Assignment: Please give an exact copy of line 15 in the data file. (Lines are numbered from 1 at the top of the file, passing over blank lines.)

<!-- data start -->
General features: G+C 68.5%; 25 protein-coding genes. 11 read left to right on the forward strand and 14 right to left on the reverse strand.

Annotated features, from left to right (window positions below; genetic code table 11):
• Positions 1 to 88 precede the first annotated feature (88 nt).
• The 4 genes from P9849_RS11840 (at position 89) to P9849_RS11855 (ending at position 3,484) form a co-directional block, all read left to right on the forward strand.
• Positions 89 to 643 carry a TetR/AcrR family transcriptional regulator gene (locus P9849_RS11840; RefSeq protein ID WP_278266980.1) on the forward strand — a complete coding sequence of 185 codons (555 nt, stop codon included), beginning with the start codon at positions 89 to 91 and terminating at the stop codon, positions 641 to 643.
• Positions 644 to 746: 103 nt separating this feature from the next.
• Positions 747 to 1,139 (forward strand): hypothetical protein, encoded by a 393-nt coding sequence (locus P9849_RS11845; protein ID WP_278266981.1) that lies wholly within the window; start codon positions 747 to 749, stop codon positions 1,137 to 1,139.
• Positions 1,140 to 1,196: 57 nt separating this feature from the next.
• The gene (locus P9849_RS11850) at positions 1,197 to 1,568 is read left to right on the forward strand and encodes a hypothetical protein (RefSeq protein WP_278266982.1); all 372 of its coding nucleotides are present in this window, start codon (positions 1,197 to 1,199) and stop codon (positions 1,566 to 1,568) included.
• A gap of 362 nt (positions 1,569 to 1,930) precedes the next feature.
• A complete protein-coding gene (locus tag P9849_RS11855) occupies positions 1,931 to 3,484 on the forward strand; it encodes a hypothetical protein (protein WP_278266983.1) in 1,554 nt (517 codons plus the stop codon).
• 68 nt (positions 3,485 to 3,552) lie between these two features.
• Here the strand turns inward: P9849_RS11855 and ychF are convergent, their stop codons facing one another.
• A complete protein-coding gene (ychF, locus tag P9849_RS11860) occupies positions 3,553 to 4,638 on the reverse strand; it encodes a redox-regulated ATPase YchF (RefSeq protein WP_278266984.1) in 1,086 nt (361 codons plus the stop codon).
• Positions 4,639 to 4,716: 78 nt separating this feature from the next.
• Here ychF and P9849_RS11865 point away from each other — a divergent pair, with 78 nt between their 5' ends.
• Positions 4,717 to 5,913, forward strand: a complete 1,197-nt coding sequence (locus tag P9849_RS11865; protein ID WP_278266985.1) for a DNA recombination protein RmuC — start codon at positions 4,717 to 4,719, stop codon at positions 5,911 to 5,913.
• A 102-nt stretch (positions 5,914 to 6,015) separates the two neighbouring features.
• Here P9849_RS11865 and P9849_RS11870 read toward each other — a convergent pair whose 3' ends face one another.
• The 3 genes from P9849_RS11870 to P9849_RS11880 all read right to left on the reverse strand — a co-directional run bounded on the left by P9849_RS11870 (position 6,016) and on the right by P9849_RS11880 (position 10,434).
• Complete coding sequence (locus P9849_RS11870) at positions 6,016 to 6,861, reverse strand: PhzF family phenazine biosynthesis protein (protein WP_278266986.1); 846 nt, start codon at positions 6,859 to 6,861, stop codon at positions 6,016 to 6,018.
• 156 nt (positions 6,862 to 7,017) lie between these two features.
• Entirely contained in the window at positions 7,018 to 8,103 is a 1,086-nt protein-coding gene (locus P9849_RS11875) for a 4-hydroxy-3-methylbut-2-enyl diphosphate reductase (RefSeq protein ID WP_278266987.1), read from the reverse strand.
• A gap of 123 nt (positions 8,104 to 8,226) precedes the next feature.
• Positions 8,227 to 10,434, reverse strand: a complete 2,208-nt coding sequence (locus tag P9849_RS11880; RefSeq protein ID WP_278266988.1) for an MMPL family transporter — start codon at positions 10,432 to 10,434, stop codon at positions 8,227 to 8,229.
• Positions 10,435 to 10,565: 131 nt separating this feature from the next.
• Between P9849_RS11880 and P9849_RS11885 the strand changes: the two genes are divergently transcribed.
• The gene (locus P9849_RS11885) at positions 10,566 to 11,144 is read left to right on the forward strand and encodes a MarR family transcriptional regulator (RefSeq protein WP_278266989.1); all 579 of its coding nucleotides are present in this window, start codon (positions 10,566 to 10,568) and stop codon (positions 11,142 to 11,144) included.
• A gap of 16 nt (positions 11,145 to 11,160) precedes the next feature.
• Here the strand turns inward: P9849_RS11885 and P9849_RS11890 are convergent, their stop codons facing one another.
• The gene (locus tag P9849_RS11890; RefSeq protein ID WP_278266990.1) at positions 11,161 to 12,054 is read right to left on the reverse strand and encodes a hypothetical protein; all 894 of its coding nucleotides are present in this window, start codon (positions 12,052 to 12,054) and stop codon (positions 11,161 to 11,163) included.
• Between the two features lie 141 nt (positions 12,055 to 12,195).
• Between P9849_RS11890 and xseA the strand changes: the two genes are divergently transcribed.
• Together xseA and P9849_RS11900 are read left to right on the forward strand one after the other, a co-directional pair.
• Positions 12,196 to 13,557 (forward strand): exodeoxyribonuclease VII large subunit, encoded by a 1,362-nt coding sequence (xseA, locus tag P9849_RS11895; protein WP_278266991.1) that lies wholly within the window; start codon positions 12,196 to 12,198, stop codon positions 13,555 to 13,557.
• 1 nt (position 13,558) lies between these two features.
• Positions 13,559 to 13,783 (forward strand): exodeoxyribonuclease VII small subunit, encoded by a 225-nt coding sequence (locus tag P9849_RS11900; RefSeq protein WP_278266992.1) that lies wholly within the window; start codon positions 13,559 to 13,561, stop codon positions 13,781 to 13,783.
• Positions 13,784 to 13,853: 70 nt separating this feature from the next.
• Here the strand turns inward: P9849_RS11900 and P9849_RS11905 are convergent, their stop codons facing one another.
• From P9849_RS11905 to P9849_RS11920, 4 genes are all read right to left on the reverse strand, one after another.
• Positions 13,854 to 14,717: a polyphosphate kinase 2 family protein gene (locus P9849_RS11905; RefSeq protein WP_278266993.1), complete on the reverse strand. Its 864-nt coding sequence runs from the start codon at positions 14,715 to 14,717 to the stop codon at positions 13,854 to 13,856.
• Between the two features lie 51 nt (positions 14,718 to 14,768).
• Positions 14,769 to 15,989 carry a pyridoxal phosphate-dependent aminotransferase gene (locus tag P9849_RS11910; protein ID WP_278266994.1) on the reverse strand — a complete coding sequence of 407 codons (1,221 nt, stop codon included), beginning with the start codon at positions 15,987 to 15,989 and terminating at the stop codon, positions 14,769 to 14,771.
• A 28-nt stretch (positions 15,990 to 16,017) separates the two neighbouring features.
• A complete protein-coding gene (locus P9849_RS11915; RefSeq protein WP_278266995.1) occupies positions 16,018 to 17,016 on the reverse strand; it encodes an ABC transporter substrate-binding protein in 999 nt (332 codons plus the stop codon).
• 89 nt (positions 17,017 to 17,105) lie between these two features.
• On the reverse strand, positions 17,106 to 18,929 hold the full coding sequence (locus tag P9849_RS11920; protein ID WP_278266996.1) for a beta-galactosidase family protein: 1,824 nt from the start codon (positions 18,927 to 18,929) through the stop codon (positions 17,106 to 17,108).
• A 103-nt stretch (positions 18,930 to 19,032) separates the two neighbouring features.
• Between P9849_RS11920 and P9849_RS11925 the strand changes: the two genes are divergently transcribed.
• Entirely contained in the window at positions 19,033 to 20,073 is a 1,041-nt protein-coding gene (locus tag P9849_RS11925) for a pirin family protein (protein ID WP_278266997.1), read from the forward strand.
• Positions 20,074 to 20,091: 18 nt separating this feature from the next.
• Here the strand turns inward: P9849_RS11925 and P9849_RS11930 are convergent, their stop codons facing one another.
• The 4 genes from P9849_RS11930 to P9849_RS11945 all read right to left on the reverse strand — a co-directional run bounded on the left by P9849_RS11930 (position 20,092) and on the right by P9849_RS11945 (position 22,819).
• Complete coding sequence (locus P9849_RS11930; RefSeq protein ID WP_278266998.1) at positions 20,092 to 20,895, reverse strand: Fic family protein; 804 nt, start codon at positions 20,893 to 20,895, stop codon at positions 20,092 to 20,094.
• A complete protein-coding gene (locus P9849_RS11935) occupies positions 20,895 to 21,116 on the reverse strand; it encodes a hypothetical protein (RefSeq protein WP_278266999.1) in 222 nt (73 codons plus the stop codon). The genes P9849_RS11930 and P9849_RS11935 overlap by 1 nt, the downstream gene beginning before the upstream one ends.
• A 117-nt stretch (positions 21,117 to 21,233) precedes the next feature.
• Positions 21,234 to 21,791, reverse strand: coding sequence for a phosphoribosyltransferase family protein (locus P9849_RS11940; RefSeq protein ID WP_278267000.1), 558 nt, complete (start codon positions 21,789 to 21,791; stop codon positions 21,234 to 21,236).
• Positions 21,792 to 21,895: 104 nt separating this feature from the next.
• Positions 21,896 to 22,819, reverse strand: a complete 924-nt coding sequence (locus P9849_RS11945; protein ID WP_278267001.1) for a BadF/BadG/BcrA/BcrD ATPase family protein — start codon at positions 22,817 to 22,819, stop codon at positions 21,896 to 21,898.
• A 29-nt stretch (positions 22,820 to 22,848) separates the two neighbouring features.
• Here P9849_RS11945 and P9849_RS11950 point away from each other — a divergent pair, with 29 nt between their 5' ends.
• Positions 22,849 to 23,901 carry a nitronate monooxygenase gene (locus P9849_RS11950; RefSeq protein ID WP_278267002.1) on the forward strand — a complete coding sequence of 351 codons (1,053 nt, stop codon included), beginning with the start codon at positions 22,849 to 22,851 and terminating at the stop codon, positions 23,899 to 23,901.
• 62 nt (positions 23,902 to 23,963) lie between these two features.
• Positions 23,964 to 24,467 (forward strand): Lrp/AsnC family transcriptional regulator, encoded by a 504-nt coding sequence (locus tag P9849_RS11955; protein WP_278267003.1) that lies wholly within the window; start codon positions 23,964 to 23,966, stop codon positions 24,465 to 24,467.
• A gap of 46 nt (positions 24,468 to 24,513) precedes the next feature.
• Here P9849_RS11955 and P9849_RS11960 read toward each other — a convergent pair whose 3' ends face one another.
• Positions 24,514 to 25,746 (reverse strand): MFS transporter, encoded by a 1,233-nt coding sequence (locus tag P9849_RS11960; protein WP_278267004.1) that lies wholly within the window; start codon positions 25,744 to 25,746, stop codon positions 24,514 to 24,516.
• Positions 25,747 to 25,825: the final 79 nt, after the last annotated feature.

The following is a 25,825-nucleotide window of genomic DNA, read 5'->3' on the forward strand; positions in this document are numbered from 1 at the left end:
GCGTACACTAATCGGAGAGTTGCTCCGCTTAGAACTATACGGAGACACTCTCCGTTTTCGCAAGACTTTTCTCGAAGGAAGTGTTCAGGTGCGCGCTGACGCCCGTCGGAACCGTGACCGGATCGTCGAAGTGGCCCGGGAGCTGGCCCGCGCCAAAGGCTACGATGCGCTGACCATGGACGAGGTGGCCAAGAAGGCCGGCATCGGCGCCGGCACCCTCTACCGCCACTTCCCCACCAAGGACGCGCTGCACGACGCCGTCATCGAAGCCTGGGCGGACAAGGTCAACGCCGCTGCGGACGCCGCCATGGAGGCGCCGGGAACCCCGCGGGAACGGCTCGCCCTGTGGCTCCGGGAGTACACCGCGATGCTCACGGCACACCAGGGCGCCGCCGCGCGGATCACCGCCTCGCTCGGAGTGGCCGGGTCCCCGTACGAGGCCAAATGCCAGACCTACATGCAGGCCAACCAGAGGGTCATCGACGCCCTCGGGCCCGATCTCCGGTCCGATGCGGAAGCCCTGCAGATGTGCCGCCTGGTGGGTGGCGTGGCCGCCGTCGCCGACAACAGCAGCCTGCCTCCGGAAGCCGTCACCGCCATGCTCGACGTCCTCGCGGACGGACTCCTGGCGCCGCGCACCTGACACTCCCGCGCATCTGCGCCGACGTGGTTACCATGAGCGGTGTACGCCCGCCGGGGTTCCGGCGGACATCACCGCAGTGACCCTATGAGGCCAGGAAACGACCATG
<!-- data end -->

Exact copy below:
• Positions 4,639 to 4,716: 78 nt separating this feature from the next.